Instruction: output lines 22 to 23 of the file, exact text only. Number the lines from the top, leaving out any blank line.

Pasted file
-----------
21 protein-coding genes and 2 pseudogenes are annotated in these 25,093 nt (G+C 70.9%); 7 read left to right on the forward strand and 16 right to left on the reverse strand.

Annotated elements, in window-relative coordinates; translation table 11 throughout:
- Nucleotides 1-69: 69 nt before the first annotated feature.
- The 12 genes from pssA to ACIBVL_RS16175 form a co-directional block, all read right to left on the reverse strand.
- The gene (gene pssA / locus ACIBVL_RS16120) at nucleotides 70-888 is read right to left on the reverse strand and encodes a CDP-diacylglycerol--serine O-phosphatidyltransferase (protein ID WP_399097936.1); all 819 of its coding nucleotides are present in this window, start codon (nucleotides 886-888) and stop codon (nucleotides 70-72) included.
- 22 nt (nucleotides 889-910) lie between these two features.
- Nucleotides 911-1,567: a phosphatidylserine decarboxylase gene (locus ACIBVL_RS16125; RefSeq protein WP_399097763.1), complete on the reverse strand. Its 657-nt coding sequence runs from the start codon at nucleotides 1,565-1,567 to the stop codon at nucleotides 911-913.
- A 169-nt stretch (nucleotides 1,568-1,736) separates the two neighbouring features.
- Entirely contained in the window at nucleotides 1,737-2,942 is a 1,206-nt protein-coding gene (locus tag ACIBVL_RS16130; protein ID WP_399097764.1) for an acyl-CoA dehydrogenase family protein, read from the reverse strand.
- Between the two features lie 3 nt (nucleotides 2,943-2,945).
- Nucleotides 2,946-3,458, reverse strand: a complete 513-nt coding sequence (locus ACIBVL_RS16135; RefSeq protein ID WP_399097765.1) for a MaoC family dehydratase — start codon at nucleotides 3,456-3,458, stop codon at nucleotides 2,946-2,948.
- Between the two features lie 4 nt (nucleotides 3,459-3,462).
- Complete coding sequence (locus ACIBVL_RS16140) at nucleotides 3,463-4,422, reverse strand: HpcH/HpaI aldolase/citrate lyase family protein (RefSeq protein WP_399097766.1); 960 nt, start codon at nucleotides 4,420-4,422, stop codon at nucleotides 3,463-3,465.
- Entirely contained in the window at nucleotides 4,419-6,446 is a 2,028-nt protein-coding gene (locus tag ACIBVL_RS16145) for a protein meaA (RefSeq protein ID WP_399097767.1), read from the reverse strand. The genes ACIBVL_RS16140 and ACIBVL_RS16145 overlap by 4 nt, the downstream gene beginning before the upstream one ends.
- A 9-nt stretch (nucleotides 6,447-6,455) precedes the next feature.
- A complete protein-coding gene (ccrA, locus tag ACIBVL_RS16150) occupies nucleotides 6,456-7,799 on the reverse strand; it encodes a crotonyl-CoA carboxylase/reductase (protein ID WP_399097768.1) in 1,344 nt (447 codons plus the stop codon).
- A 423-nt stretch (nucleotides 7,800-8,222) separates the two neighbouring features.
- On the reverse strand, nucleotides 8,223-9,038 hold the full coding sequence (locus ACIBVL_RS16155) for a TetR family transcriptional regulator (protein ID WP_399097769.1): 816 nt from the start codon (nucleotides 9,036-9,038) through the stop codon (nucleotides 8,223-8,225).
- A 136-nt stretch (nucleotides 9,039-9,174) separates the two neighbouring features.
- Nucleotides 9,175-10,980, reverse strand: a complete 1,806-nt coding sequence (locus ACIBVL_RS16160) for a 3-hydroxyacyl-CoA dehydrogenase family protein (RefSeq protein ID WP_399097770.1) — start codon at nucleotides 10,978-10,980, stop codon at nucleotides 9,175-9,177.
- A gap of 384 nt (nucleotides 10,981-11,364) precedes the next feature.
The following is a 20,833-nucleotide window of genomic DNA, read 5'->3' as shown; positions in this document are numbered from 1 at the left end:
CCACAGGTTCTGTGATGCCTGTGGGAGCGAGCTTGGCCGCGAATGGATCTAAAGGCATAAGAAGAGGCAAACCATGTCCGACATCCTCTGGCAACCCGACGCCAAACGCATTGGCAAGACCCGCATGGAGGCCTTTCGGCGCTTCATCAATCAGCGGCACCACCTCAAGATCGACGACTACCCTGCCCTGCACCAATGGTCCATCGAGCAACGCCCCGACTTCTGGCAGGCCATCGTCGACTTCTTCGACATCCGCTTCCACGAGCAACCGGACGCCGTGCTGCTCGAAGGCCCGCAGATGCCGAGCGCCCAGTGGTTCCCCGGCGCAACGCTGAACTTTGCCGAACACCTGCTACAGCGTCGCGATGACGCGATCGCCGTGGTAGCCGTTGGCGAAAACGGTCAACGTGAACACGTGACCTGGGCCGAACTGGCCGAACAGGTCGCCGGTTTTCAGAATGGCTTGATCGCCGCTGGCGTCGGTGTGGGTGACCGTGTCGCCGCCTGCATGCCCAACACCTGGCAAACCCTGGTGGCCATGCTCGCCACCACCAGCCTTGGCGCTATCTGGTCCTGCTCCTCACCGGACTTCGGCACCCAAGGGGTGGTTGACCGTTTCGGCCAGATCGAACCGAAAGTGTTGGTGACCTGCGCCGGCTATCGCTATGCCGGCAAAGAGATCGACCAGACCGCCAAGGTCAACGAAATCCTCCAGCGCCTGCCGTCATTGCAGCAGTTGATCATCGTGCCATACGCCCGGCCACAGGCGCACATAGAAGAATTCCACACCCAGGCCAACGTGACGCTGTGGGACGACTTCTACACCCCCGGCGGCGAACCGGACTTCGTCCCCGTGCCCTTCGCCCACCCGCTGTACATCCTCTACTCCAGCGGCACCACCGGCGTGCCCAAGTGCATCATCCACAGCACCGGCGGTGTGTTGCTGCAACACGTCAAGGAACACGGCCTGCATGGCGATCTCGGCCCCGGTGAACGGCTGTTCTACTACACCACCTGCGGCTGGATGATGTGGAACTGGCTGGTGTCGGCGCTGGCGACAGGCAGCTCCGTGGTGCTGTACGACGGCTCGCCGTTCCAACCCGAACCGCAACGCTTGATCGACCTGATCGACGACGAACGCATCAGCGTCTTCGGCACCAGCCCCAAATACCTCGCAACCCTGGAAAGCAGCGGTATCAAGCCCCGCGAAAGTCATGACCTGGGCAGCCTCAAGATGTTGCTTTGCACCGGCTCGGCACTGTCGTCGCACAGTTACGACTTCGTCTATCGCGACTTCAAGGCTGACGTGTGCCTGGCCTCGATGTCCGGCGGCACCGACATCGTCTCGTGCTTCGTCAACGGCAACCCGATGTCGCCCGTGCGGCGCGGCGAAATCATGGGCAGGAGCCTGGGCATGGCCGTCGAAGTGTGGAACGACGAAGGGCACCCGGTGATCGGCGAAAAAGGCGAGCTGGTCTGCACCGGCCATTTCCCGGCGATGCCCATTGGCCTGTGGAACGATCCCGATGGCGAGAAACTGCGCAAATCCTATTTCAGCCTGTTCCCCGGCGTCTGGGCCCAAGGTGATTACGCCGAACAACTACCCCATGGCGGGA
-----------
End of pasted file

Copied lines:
The following is a 20,833-nucleotide window of genomic DNA, read 5'->3' as shown; positions in this document are numbered from 1 at the left end:
CCACAGGTTCTGTGATGCCTGTGGGAGCGAGCTTGGCCGCGAATGGATCTAAAGGCATAAGAAGAGGCAAACCATGTCCGACATCCTCTGGCAACCCGACGCCAAACGCATTGGCAAGACCCGCATGGAGGCCTTTCGGCGCTTCATCAATCAGCGGCACCACCTCAAGATCGACGACTACCCTGCCCTGCACCAATGGTCCATCGAGCAACGCCCCGACTTCTGGCAGGCCATCGTCGACTTCTTCGACATCCGCTTCCACGAGCAACCGGACGCCGTGCTGCTCGAAGGCCCGCAGATGCCGAGCGCCCAGTGGTTCCCCGGCGCAACGCTGAACTTTGCCGAACACCTGCTACAGCGTCGCGATGACGCGATCGCCGTGGTAGCCGTTGGCGAAAACGGTCAACGTGAACACGTGACCTGGGCCGAACTGGCCGAACAGGTCGCCGGTTTTCAGAATGGCTTGATCGCCGCTGGCGTCGGTGTGGGTGACCGTGTCGCCGCCTGCATGCCCAACACCTGGCAAACCCTGGTGGCCATGCTCGCCACCACCAGCCTTGGCGCTATCTGGTCCTGCTCCTCACCGGACTTCGGCACCCAAGGGGTGGTTGACCGTTTCGGCCAGATCGAACCGAAAGTGTTGGTGACCTGCGCCGGCTATCGCTATGCCGGCAAAGAGATCGACCAGACCGCCAAGGTCAACGAAATCCTCCAGCGCCTGCCGTCATTGCAGCAGTTGATCATCGTGCCATACGCCCGGCCACAGGCGCACATAGAAGAATTCCACACCCAGGCCAACGTGACGCTGTGGGACGACTTCTACACCCCCGGCGGCGAACCGGACTTCGTCCCCGTGCCCTTCGCCCACCCGCTGTACATCCTCTACTCCAGCGGCACCACCGGCGTGCCCAAGTGCATCATCCACAGCACCGGCGGTGTGTTGCTGCAACACGTCAAGGAACACGGCCTGCATGGCGATCTCGGCCCCGGTGAACGGCTGTTCTACTACACCACCTGCGGCTGGATGATGTGGAACTGGCTGGTGTCGGCGCTGGCGACAGGCAGCTCCGTGGTGCTGTACGACGGCTCGCCGTTCCAACCCGAACCGCAACGCTTGATCGACCTGATCGACGACGAACGCATCAGCGTCTTCGGCACCAGCCCCAAATACCTCGCAACCCTGGAAAGCAGCGGTATCAAGCCCCGCGAAAGTCATGACCTGGGCAGCCTCAAGATGTTGCTTTGCACCGGCTCGGCACTGTCGTCGCACAGTTACGACTTCGTCTATCGCGACTTCAAGGCTGACGTGTGCCTGGCCTCGATGTCCGGCGGCACCGACATCGTCTCGTGCTTCGTCAACGGCAACCCGATGTCGCCCGTGCGGCGCGGCGAAATCATGGGCAGGAGCCTGGGCATGGCCGTCGAAGTGTGGAACGACGAAGGGCACCCGGTGATCGGCGAAAAAGGCGAGCTGGTCTGCACCGGCCATTTCCCGGCGATGCCCATTGGCCTGTGGAACGATCCCGATGGCGAGAAACTGCGCAAATCCTATTTCAGCCTGTTCCCCGGCGTCTGGGCCCAAGGTGATTACGCCGAACAACTACCCCATGGCGGGA